Tribal, ethnic wars continue in much of the cobalt belt on the Rwanda-Congolese border, thousands have died in pursuit of the millions extracted each day; so it was no surprise that one day, Arthur was told that this particular ethical investment was no longer, his money gone, and his hopes of humane influence a dim memory.

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Although only modestly well-off, at least compared to his cousin, Arthur had the resources to invest elsewhere, and consulted his ethical financial advisors to find him something with less risk, less sub rasa corruption, and increased social value.

Arthur, however, was a progressive purist, and finding legitimate investments was a tricky business.  He foundered badly on minority company investments.  One, a seemingly respectable start-up machine-tooling components for advanced hydraulic engines, was a cover for a radical black incendiary movement whose founder and principal investor had recently been convicted on mail fraud. 

Arthur and his ethical investment team saw only the surface numbers – an incredible short term profitability and remarkable annual growth – but had no way of discovering what was soon to be a scandal of national proportions.  LaShonda Billups, the President and CEO of the parent company was a financial genius in her own right, knew that the whole ‘black thing’ would not last, and played the hurry-up money tune.

Arthur, still undaunted, moved to environmental causes, and found ways to invest in logging companies which had built a reputation on restorable forest management, careful culling of trees, and a profound respect for the environment.  One such company, although it did indeed respect its environmental principles, was as corrupt as the African shell company and sold much of its high-grade timber on the black market to the Middle East, trades facilitated by the same banks in St. Kitts and Grenada which engineered great profits for his cousin.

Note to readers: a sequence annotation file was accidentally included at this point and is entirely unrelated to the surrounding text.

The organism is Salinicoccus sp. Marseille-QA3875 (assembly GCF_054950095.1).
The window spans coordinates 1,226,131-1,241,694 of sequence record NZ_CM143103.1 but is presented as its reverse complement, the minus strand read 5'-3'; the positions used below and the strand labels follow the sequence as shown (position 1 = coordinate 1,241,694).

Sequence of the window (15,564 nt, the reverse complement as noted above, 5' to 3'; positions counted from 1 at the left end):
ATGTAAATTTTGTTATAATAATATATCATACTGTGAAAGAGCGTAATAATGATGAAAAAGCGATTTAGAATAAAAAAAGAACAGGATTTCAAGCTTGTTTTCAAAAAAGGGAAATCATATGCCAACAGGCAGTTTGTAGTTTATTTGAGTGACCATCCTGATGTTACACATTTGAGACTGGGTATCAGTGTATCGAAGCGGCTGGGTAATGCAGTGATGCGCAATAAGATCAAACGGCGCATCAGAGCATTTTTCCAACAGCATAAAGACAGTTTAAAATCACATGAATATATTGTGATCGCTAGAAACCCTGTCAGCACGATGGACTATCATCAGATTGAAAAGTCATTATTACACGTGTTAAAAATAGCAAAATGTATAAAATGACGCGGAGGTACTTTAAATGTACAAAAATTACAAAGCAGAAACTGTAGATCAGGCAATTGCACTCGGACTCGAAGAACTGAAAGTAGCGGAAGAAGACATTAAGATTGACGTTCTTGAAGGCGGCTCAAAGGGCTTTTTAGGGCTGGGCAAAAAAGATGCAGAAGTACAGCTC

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The logging company was soon found out as these things always are, and every penny of Arthur’s investment was lost.

Arthur was dunned by his cousin who chided him for his wooly, fantastical ideas of economic markets. “Even if your logging company had not been found out, or better yet was completely legitimate, what do you think all those board feet were used for?” All of her multi-million dollar homes, she explained, were constructed at least in part of wood from such ‘ethical’ companies. So much for ethical low cost housing.

The two cousins were, aside from their financial character, very attractive people and were the stars of every family gathering – charming, delightful, anecdotal, and happy.  Philosophy had no place at the dinner table; but to be honest few cared to understand the nature either of Nellie’s successes or Arthur’s sad, idealistic failures.  

Some, hoping to pick up some tips from their wealthy relative, asked Nellie for financial advice, but she demurred.  Advice and counsel would upset the balance of The Great Machine – that perpetual motion device which moved money from here to there and back without qualms, second thoughts, regret, or guilt.

When she asked by her less well-off relatives how she planned to administer her estate, she replied, “What estate?”.  Her wealth was to circulate through the same international banking channels as they always had in perpetuity.  No one from her family was to benefit, money had no value and was best kept moving in this endless flow.  The profits and losses would be incidental to any ethical purpose or intent.

Nellie lived a long life enjoyed to the fullest, with never a look over her shoulder, never a penance said in the confessional, never a moment of regret.